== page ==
Gold dropped $5 per ounce from last night's 7-week peak by the AM Fix in London today.
After ticking lower in Asia it continued to fall versus all currencies, hitting $643 per ounce before nudging higher.
But "the sentiment in the market is still very positive," as Frederic Panizzutti, precious metals analyst at MKS Finance, said earlier.
"Physical gold activity should be sound below $640. There is great potential to try again to break the $650 level...
"We are trading in a wide range of $630-$650. The market around these levels are pretty unstable but we believe that we are in a bull trend."
Gold broke the key $645 level just as Tuesday's European session was drawing to a close. Versus the Euro, gold hit levels above €496 last seen in September. The Yen price of gold continues to look strong at 8-month highs.
Even so, gold analysts remain focused on the US Dollar. Gold may find support at $636 and $638 an ounce, according to Tobin Gorey of Commonwealth Bank of Australia. Gains could be capped around $650 per ounce.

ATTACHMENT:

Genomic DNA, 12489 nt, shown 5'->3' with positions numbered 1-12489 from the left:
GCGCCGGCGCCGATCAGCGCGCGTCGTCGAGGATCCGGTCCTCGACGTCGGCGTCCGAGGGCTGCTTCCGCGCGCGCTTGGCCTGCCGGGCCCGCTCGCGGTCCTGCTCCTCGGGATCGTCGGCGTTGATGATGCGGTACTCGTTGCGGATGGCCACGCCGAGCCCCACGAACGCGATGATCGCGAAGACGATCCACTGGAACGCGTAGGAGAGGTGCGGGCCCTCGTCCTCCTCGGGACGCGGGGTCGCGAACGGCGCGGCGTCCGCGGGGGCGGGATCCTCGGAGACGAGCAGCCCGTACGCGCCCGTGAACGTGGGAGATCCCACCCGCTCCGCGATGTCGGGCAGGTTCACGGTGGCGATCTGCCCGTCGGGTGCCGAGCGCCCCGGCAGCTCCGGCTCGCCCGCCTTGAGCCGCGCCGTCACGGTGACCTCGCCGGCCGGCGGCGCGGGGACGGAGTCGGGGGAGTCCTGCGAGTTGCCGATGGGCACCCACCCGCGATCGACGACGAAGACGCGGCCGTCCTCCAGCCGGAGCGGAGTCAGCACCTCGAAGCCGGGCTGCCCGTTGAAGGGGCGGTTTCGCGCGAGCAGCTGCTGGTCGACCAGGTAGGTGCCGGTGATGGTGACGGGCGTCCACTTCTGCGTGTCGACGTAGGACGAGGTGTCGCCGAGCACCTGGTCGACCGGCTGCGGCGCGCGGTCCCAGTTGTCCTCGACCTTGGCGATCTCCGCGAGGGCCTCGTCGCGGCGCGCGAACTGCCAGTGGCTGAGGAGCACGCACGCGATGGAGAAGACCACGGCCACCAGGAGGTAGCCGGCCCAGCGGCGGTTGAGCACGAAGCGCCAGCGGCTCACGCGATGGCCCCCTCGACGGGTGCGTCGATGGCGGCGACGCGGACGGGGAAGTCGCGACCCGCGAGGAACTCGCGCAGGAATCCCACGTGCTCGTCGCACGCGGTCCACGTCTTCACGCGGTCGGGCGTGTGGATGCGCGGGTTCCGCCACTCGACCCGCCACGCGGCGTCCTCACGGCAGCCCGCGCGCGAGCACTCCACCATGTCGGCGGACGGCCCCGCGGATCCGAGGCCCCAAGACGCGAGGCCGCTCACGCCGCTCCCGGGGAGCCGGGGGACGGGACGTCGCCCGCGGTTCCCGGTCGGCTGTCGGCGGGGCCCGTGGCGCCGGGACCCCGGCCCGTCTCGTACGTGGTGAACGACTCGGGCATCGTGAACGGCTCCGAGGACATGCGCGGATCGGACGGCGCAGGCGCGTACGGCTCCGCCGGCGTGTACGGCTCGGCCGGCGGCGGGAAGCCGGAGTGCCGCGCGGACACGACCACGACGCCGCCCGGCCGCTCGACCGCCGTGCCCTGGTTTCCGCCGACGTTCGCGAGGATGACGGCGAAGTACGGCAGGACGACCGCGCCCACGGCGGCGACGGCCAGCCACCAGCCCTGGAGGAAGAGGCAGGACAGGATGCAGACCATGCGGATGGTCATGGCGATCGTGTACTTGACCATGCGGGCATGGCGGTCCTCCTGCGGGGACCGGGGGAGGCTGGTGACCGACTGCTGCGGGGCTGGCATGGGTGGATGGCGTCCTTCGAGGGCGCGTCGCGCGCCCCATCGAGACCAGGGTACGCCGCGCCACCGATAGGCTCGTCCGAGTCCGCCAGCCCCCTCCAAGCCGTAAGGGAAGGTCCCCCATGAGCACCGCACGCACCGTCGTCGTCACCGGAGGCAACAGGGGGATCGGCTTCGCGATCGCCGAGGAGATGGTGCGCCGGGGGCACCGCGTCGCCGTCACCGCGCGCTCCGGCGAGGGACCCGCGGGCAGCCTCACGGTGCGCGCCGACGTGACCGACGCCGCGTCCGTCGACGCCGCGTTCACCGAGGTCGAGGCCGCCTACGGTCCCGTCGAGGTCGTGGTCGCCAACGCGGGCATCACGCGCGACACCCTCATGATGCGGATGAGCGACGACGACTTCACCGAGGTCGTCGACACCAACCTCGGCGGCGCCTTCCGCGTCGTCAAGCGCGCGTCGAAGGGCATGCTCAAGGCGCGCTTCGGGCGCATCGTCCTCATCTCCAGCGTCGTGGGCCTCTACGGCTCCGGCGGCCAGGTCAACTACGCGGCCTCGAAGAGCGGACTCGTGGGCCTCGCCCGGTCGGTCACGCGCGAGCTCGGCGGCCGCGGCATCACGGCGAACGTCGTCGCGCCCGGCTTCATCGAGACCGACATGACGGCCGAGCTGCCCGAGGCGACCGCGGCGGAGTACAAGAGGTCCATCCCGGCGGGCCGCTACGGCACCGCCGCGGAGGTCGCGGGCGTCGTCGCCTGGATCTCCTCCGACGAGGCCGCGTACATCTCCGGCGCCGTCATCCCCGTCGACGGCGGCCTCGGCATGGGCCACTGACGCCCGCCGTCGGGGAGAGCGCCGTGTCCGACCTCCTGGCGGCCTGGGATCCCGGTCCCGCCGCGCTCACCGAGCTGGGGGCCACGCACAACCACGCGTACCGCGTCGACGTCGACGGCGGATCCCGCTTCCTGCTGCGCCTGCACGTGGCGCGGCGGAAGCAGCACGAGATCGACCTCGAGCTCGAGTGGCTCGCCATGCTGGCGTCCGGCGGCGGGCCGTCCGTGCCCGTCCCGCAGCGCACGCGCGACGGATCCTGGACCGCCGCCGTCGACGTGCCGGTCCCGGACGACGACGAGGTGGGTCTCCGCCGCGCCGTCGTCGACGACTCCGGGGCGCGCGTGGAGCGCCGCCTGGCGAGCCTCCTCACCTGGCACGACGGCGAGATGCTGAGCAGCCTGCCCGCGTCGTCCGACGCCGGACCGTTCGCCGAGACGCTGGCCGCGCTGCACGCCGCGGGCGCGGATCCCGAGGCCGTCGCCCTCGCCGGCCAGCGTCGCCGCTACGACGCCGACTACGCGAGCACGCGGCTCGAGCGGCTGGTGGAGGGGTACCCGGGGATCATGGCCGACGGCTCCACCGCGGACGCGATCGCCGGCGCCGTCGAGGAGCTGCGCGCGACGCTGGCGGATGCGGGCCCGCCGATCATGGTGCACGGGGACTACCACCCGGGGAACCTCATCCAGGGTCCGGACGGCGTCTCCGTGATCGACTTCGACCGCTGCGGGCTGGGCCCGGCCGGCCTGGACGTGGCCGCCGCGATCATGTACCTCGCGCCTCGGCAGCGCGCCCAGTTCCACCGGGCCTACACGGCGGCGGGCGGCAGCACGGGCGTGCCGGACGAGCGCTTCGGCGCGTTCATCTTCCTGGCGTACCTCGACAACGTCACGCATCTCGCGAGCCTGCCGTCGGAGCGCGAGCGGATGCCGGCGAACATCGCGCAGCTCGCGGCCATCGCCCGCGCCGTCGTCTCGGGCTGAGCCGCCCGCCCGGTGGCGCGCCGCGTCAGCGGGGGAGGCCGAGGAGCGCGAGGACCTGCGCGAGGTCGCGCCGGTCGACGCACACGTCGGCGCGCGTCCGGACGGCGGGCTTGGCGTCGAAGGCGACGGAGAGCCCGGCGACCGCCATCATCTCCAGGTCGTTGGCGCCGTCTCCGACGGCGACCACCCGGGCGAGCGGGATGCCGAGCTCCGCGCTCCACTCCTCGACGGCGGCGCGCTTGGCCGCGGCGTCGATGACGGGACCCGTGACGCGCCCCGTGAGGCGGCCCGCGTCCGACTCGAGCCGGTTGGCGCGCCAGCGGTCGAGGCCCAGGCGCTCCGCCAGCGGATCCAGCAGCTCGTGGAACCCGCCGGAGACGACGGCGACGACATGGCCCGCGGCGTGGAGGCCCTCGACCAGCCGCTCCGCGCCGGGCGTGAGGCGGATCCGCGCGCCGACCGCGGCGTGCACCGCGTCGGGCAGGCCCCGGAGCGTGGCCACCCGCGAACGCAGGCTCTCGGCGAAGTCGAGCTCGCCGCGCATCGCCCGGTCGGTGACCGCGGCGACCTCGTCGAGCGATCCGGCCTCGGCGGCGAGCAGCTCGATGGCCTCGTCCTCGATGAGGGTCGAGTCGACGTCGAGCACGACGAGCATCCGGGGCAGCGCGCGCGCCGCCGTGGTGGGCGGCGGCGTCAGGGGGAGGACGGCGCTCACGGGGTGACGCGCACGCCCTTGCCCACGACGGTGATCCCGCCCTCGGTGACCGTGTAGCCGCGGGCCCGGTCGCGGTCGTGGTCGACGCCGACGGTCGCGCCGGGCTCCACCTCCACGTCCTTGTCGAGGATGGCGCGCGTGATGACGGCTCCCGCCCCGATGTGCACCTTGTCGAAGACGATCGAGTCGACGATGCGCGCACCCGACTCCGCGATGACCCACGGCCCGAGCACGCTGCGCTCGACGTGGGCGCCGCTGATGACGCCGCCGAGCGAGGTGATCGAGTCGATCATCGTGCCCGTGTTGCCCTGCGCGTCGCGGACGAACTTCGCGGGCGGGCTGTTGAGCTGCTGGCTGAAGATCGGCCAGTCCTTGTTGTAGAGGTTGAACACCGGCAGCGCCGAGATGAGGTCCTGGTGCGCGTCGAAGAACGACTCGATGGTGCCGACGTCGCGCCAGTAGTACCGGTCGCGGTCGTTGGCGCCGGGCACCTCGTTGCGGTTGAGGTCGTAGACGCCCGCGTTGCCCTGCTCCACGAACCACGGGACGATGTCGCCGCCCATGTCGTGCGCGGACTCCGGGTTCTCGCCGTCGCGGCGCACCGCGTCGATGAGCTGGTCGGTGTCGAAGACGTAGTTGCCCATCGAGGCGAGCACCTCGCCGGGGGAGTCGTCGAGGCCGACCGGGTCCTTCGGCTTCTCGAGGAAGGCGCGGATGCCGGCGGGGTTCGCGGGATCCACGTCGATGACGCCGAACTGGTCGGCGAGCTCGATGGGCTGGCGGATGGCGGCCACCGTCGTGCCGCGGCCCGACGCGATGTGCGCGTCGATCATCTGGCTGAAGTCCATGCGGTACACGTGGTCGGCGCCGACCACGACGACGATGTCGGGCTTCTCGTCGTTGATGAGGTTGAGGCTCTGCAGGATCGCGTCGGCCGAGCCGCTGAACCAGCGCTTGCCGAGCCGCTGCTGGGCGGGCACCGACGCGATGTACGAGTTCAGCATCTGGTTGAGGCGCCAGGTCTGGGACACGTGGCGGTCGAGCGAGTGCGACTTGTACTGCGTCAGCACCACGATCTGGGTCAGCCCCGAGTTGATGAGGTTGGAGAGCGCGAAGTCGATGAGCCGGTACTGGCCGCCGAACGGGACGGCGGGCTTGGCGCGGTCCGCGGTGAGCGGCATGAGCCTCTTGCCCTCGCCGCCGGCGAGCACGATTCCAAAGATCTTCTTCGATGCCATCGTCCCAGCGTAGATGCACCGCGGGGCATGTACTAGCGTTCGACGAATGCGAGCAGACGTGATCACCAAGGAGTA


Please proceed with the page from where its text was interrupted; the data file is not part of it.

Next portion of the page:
"I've had my doubts without the sort of other direction from oil or US dollar," said Gorey. Other professionals disagree.
"The buying [on Tuesday] was reported as being predominantly from the funds who will no doubt be watching the market closely for further signs of a break-up above the technical chart resistance close to $648 an ounce," reckons Investec in Sydney.
Facing chart resistance or not, gold certainly faces severe threats to supply as 2007 begins. On Monday, Bolivian President Evo Morales sent a bill to his Congress asking to raise taxes on foreign mining firms.
Meantime, "this is technical selling," said Kishore Narne, head of research at Mumbai-based Anand Rathi Commodities to Bloomberg as gold ticked lower in Asia today.
"There is resistance at $647 level and I do not expect any fresh buying unless gold is able to break the $647 hurdle."
And longer-term? For the big picture of gold demand and supply in 2007, click here and read on – for free – now...